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Claudette Colvin
September 5, 1939 -
Civil Rights Activist


Claudette Colvin is a pioneer of the African American civil rights movement. She spontaneously resisted Alabaman bus segregation preceding the better known Rosa Parks incident by nine months, but her case was not publicized for long by black leaders because of her image as a lower-class, dark-skinned, unmarried pregnant woman. "her circumstances would make her an extremely vulnerable standard-bearer"

She hailed from Alabama, and in 1955, at the age of 15, she refused to give up her seat on a Montgomery bus to a white person, in violation of local law. Her arrest preceded that of Rosa Parks' by nine months. In the months following the incident, Colvin became pregnant, thus making the NAACP question whether or not she was a "reputable" face for the civil rights cause.

In 1955 Colvin was a student at Booker T. Washington High School in Montgomery. Colvin was returning from school on March 2, 1955 when she got on a Capital Heights bus downtown (at the same place Parks boarded another bus nine months later). Colvin's family did own a car, but she relied on the city's gold-and-green buses to get to school.

Colvin was sitting about two seats from the emergency exit when four hobos boarded. The bus driver, Robert W. Cleere, ordered her along with three other black passengers to get up. She refused and was removed from the bus by two police officers, who took her to prison.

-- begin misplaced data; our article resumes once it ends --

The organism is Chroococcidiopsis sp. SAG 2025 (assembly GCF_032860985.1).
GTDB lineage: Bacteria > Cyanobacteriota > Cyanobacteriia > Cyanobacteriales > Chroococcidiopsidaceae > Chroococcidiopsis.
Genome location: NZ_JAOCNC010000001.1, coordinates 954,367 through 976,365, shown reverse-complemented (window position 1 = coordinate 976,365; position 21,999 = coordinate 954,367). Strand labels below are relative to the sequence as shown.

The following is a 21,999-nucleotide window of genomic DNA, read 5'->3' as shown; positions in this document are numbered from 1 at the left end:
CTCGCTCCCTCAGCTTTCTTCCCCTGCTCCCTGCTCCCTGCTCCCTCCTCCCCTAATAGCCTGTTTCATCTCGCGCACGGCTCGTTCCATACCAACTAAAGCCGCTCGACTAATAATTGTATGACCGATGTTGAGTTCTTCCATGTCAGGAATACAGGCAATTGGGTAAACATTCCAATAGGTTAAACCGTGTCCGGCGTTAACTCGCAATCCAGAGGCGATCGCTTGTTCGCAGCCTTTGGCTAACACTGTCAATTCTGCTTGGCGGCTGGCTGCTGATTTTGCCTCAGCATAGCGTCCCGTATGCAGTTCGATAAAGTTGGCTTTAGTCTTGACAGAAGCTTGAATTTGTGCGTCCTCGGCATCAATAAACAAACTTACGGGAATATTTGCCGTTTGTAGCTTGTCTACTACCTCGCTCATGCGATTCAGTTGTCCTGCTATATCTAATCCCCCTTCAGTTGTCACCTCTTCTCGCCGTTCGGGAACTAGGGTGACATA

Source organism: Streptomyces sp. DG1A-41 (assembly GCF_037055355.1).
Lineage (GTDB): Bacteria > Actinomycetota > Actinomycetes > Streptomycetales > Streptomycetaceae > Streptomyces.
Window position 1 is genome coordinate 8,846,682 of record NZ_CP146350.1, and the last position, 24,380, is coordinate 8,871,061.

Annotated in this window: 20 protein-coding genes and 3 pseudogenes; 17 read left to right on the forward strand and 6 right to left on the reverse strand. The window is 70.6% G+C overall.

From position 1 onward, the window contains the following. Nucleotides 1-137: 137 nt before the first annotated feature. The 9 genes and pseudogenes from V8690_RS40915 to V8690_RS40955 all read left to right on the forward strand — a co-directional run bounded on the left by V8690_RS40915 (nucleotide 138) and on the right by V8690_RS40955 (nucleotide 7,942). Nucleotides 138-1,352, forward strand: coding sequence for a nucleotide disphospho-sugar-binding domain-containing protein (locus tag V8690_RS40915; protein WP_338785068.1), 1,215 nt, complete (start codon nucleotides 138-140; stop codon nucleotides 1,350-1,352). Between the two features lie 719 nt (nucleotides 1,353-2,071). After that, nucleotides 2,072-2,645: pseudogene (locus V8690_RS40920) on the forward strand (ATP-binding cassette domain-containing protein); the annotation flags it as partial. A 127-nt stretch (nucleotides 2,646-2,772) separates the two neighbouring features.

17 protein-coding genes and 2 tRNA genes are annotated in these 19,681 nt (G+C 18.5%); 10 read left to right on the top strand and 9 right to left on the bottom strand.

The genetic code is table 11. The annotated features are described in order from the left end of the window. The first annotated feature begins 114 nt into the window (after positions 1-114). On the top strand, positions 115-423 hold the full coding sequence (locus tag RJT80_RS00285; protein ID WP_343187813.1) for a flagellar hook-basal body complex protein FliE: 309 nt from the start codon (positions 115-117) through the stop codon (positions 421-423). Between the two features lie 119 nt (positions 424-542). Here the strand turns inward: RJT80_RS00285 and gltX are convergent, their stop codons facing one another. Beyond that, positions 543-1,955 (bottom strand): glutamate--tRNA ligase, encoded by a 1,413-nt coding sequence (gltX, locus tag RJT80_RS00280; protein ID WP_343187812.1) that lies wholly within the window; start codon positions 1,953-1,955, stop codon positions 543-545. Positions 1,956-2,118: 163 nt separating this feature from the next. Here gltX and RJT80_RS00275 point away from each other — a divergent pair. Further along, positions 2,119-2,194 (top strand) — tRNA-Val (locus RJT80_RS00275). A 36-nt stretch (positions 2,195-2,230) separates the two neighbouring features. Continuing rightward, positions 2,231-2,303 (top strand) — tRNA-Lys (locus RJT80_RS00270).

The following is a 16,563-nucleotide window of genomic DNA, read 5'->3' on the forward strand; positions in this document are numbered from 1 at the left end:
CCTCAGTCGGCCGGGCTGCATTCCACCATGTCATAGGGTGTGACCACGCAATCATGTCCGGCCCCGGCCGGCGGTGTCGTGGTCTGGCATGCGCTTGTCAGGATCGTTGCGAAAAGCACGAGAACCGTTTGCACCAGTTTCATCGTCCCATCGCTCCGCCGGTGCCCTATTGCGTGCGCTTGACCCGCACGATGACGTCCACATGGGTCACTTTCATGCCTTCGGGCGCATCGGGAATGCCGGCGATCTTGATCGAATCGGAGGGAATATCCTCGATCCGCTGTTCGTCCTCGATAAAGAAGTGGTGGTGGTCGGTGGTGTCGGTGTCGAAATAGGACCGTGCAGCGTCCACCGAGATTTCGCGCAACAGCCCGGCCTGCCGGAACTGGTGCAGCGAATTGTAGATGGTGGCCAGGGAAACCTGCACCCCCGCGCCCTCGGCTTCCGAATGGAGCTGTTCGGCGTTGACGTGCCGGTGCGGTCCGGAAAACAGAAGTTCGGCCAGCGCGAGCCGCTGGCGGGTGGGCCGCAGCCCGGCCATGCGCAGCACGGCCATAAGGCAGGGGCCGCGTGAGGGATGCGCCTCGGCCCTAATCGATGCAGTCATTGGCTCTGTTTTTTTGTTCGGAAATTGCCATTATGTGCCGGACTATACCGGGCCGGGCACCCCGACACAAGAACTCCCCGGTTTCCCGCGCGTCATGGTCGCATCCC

When she refused to get up, she was still thinking about a school paper that she had written that day. It was about the prohibition for black people to try on white clothes in department stores.

"The bus was getting crowded and I remember him (the bus driver) looking through the rear view mirror asking her to get up out of her seat, which she didn't," said a classmate at the time, Annie Larkins Price. "She didn't say anything. She just continued looking out the window. She decided on that day that she wasn't going to move."

Colvin was handcuffed, arrested and forcibly removed from the bus. She shouted that her constitutional rights were being violated.

"Price testified on Colvin's behalf in the juvenile court case, where Colvin was convicted of violating the segregation law and assault." "There was no assault," Price said.

Community Response

Edgar Daniel Nixon, then a leader of the Montgomery chapter of the NAACP, had been waiting for a test case to challenge bus segregation and vowed to help Colvin after her father posted bail. But then came the second-guessing: Colvin came from a very poor background where her father mowed lawns, her mother was a maid and they lived in King Hill, the poorest section of Montgomery. The police, who took her to the city hall and then jail, also accused the teenager of "spewing curse words", which Colvin denied, saying that in fact the obscenities were leveled at her.

A number of black leaders, including Parks, raised money for Colvin's defense. At the time local black leaders believed that Colvin's case was an appropriate one to litigate all the way to the United States Supreme Court, as part of a broader effort to overturn segregation laws in the South. Colvin's lawyers wanted a new arrangement on the city's bus. Mainly, they wanted white people to take the front and black to take the back and the middle of the bus would be available to everyone. Therefore, they sent a petition to the bus company and to the city officials. To everyone's surprise, David Birmingham, a Police and Fire Commissioner, agreed to the petition. But the city bus company refused.